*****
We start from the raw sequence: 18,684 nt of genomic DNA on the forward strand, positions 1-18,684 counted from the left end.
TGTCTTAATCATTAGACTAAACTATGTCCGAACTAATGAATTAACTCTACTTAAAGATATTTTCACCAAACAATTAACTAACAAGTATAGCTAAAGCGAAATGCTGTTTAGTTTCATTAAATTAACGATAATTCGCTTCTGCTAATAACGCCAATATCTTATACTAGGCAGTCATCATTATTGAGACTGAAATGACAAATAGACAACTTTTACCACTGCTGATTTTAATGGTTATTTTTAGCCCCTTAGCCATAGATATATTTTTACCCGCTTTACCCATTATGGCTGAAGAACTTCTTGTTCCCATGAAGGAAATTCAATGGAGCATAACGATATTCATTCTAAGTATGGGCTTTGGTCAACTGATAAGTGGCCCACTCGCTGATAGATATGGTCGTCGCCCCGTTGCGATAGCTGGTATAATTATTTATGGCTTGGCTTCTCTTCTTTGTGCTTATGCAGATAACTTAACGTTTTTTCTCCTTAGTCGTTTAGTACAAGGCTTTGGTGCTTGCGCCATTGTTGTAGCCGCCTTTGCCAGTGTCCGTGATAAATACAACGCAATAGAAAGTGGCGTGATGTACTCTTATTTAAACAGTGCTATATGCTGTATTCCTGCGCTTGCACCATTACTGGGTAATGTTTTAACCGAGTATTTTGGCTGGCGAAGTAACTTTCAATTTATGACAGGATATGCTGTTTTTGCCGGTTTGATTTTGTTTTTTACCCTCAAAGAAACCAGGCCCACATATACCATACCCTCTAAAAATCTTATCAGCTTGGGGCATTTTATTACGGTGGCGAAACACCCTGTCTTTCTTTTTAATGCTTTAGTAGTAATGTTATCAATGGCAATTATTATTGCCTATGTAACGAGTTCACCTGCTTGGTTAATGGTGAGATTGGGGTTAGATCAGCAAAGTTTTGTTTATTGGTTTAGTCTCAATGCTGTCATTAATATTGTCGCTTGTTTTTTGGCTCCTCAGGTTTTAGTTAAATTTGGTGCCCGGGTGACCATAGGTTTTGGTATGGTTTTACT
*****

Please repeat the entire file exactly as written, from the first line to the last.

We start from the raw sequence: 18,684 nt of genomic DNA on the forward strand, positions 1-18,684 counted from the left end.
TGTCTTAATCATTAGACTAAACTATGTCCGAACTAATGAATTAACTCTACTTAAAGATATTTTCACCAAACAATTAACTAACAAGTATAGCTAAAGCGAAATGCTGTTTAGTTTCATTAAATTAACGATAATTCGCTTCTGCTAATAACGCCAATATCTTATACTAGGCAGTCATCATTATTGAGACTGAAATGACAAATAGACAACTTTTACCACTGCTGATTTTAATGGTTATTTTTAGCCCCTTAGCCATAGATATATTTTTACCCGCTTTACCCATTATGGCTGAAGAACTTCTTGTTCCCATGAAGGAAATTCAATGGAGCATAACGATATTCATTCTAAGTATGGGCTTTGGTCAACTGATAAGTGGCCCACTCGCTGATAGATATGGTCGTCGCCCCGTTGCGATAGCTGGTATAATTATTTATGGCTTGGCTTCTCTTCTTTGTGCTTATGCAGATAACTTAACGTTTTTTCTCCTTAGTCGTTTAGTACAAGGCTTTGGTGCTTGCGCCATTGTTGTAGCCGCCTTTGCCAGTGTCCGTGATAAATACAACGCAATAGAAAGTGGCGTGATGTACTCTTATTTAAACAGTGCTATATGCTGTATTCCTGCGCTTGCACCATTACTGGGTAATGTTTTAACCGAGTATTTTGGCTGGCGAAGTAACTTTCAATTTATGACAGGATATGCTGTTTTTGCCGGTTTGATTTTGTTTTTTACCCTCAAAGAAACCAGGCCCACATATACCATACCCTCTAAAAATCTTATCAGCTTGGGGCATTTTATTACGGTGGCGAAACACCCTGTCTTTCTTTTTAATGCTTTAGTAGTAATGTTATCAATGGCAATTATTATTGCCTATGTAACGAGTTCACCTGCTTGGTTAATGGTGAGATTGGGGTTAGATCAGCAAAGTTTTGTTTATTGGTTTAGTCTCAATGCTGTCATTAATATTGTCGCTTGTTTTTTGGCTCCTCAGGTTTTAGTTAAATTTGGTGCCCGGGTGACCATAGGTTTTGGTATGGTTTTACT